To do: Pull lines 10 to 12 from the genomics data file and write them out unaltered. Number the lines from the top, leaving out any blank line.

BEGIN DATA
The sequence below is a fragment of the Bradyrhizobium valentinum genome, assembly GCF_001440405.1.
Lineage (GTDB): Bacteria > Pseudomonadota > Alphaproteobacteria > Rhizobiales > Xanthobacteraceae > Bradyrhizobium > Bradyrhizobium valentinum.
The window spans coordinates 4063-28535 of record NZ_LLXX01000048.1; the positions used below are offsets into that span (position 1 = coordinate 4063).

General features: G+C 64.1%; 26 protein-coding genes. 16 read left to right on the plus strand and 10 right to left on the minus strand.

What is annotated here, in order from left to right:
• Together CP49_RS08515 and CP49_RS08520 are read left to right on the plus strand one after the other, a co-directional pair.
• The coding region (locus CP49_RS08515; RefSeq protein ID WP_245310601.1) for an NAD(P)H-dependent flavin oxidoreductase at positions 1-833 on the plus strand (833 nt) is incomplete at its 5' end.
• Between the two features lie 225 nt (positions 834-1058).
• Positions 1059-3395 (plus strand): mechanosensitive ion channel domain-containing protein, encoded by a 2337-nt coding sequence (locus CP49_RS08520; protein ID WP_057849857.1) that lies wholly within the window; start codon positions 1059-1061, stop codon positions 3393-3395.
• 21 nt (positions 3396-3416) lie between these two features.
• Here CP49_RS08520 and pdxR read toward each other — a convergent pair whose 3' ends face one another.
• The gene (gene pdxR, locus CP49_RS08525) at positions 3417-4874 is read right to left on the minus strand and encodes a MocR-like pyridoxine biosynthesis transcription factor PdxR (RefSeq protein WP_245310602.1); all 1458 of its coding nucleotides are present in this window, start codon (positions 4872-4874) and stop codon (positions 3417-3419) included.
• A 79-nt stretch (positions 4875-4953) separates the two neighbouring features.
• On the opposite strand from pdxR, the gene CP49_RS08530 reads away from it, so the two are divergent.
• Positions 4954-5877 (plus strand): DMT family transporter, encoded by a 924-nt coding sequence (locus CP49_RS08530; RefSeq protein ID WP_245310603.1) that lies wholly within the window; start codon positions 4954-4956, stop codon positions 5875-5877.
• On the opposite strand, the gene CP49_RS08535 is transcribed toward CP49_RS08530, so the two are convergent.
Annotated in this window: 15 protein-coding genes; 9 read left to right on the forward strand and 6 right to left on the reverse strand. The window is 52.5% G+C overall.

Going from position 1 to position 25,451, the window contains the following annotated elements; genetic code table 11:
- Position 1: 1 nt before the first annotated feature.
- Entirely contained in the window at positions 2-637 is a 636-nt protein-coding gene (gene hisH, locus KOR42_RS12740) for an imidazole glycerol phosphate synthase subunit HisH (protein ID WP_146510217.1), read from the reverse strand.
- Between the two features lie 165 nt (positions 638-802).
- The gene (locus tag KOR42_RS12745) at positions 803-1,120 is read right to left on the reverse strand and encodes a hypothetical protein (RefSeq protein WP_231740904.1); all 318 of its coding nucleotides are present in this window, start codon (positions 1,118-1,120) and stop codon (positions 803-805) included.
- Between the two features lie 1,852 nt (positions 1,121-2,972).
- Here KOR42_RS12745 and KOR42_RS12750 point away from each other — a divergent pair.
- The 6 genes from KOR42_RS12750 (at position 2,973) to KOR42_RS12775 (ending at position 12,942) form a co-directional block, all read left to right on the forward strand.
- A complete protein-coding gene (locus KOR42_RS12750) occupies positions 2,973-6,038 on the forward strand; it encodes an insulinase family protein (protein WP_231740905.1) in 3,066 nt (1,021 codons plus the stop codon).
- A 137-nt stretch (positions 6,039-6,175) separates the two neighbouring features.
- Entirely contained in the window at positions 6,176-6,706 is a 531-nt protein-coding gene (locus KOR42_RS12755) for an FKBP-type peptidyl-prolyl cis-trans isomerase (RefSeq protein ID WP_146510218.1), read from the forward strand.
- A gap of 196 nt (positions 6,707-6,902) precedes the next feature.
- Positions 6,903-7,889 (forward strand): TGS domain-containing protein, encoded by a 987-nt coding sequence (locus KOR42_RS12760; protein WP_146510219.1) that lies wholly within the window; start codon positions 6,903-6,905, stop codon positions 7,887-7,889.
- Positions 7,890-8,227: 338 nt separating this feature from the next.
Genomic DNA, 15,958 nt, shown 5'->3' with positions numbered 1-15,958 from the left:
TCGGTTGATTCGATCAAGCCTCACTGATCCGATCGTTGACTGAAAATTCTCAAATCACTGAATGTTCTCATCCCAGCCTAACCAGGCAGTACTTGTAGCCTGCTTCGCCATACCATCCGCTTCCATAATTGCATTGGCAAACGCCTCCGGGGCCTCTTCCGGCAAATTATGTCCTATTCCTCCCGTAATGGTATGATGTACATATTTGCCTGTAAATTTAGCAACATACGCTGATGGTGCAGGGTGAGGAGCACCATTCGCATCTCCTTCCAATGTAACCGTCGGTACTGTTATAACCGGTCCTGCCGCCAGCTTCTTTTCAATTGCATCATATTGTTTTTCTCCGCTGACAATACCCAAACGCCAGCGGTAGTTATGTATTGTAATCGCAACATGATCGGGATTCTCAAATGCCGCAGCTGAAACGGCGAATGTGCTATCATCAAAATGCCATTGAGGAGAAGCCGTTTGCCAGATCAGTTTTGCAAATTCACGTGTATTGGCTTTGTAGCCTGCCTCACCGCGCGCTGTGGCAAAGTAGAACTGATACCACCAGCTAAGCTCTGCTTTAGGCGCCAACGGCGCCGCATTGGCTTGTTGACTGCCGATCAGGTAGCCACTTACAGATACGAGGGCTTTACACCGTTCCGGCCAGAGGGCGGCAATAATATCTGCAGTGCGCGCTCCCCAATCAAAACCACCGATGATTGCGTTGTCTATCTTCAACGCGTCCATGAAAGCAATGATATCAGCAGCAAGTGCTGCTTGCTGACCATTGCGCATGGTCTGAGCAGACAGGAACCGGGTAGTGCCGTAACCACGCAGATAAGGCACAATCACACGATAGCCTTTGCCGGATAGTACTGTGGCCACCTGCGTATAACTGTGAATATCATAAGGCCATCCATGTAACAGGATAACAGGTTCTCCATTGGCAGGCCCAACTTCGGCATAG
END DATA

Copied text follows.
• 21 nt (positions 3396-3416) lie between these two features.
• Here CP49_RS08520 and pdxR read toward each other — a convergent pair whose 3' ends face one another.
• The gene (gene pdxR, locus CP49_RS08525) at positions 3417-4874 is read right to left on the minus strand and encodes a MocR-like pyridoxine biosynthesis transcription factor PdxR (RefSeq protein WP_245310602.1); all 1458 of its coding nucleotides are present in this window, start codon (positions 4872-4874) and stop codon (positions 3417-3419) included.